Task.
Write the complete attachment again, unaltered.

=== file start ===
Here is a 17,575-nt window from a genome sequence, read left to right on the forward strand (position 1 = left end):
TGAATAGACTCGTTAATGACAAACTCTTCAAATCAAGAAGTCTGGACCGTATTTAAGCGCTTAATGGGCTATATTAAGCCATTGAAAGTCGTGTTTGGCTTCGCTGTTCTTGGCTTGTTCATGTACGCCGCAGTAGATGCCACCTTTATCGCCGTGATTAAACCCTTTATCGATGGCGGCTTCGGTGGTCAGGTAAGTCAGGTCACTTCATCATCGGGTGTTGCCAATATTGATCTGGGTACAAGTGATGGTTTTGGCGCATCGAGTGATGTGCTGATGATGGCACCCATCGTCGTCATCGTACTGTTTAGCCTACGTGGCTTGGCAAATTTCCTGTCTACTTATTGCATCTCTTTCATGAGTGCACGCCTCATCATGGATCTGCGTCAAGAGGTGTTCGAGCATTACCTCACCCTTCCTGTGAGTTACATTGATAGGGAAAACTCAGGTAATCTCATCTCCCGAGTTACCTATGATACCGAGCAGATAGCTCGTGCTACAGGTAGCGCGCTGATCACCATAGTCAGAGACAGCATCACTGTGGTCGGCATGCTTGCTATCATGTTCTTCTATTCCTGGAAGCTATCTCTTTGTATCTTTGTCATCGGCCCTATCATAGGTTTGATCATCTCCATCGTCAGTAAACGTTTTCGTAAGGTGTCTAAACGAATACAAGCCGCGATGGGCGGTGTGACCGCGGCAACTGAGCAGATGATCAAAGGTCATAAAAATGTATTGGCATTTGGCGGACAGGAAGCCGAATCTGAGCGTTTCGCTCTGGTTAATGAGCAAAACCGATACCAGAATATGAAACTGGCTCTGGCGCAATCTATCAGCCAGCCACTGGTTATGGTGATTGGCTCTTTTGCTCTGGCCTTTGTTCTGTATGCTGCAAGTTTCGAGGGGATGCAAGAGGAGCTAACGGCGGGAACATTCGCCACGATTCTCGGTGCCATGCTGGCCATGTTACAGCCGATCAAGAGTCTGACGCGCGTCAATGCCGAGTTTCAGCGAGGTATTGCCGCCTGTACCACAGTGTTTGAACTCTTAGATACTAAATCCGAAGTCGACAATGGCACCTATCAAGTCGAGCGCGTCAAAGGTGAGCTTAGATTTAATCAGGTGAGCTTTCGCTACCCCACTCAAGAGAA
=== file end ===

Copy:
Here is a 17,575-nt window from a genome sequence, read left to right on the forward strand (position 1 = left end):
TGAATAGACTCGTTAATGACAAACTCTTCAAATCAAGAAGTCTGGACCGTATTTAAGCGCTTAATGGGCTATATTAAGCCATTGAAAGTCGTGTTTGGCTTCGCTGTTCTTGGCTTGTTCATGTACGCCGCAGTAGATGCCACCTTTATCGCCGTGATTAAACCCTTTATCGATGGCGGCTTCGGTGGTCAGGTAAGTCAGGTCACTTCATCATCGGGTGTTGCCAATATTGATCTGGGTACAAGTGATGGTTTTGGCGCATCGAGTGATGTGCTGATGATGGCACCCATCGTCGTCATCGTACTGTTTAGCCTACGTGGCTTGGCAAATTTCCTGTCTACTTATTGCATCTCTTTCATGAGTGCACGCCTCATCATGGATCTGCGTCAAGAGGTGTTCGAGCATTACCTCACCCTTCCTGTGAGTTACATTGATAGGGAAAACTCAGGTAATCTCATCTCCCGAGTTACCTATGATACCGAGCAGATAGCTCGTGCTACAGGTAGCGCGCTGATCACCATAGTCAGAGACAGCATCACTGTGGTCGGCATGCTTGCTATCATGTTCTTCTATTCCTGGAAGCTATCTCTTTGTATCTTTGTCATCGGCCCTATCATAGGTTTGATCATCTCCATCGTCAGTAAACGTTTTCGTAAGGTGTCTAAACGAATACAAGCCGCGATGGGCGGTGTGACCGCGGCAACTGAGCAGATGATCAAAGGTCATAAAAATGTATTGGCATTTGGCGGACAGGAAGCCGAATCTGAGCGTTTCGCTCTGGTTAATGAGCAAAACCGATACCAGAATATGAAACTGGCTCTGGCGCAATCTATCAGCCAGCCACTGGTTATGGTGATTGGCTCTTTTGCTCTGGCCTTTGTTCTGTATGCTGCAAGTTTCGAGGGGATGCAAGAGGAGCTAACGGCGGGAACATTCGCCACGATTCTCGGTGCCATGCTGGCCATGTTACAGCCGATCAAGAGTCTGACGCGCGTCAATGCCGAGTTTCAGCGAGGTATTGCCGCCTGTACCACAGTGTTTGAACTCTTAGATACTAAATCCGAAGTCGACAATGGCACCTATCAAGTCGAGCGCGTCAAAGGTGAGCTTAGATTTAATCAGGTGAGCTTTCGCTACCCCACTCAAGAGAA